While some urban school systems have long had enrollment processes to manage choice for schools under their control, the expansion of charter schools presents a different and more complicated challenge for both parents and administrators. In many places, students no longer have a single "home district" in the traditional sense. Instead, they can now choose to enroll in the local school district or one of the city's charter schools. State charter laws give charter schools -- whether they are an independent local education agency or not -- authority over their enrollment processes; a charter school must conduct its process in a manner consistent with the law, typically a random lottery.

As charter schools grow in number, so does the number of separate enrollment systems operating across individual cities. In Denver, for example, a 2010 report showed that 60 separate enrollment systems operated in the city at the same time. Similar situations occurred in New Orleans and D.C. As individual selection processes grew to unmanageable levels in these cities, education and community leaders sought ways to rationalize and centralize student placement across an increasing number of school choices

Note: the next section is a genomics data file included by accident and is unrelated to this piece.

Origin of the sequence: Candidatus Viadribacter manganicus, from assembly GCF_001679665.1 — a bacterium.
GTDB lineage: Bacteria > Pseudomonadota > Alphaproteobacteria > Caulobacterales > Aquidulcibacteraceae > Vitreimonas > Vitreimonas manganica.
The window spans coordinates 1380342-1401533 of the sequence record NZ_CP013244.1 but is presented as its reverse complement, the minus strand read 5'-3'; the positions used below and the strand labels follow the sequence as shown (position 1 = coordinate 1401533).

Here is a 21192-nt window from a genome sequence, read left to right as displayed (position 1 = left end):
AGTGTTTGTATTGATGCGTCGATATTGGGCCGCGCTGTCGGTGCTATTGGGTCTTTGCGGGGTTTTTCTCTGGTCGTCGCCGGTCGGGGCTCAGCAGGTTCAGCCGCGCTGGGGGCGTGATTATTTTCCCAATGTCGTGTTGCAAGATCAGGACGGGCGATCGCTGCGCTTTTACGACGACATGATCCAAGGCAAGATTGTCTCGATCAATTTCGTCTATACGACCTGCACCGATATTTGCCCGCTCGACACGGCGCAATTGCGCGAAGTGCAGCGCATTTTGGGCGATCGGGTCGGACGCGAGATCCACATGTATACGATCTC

Geographic Focus: North America-United States (Western)-Colorado-Denver County-Denver;North America-United States (Southern)-Louisiana-Orleans Parish-New Orleans;North America-United States (Southern)-District of Columbia-Washington

Expanding Learning, Enriching Learning: Portraits of Five Programs

Education and Literacy;Poverty

Expanding Learning, Enriching Learning: Portraits of Five Programs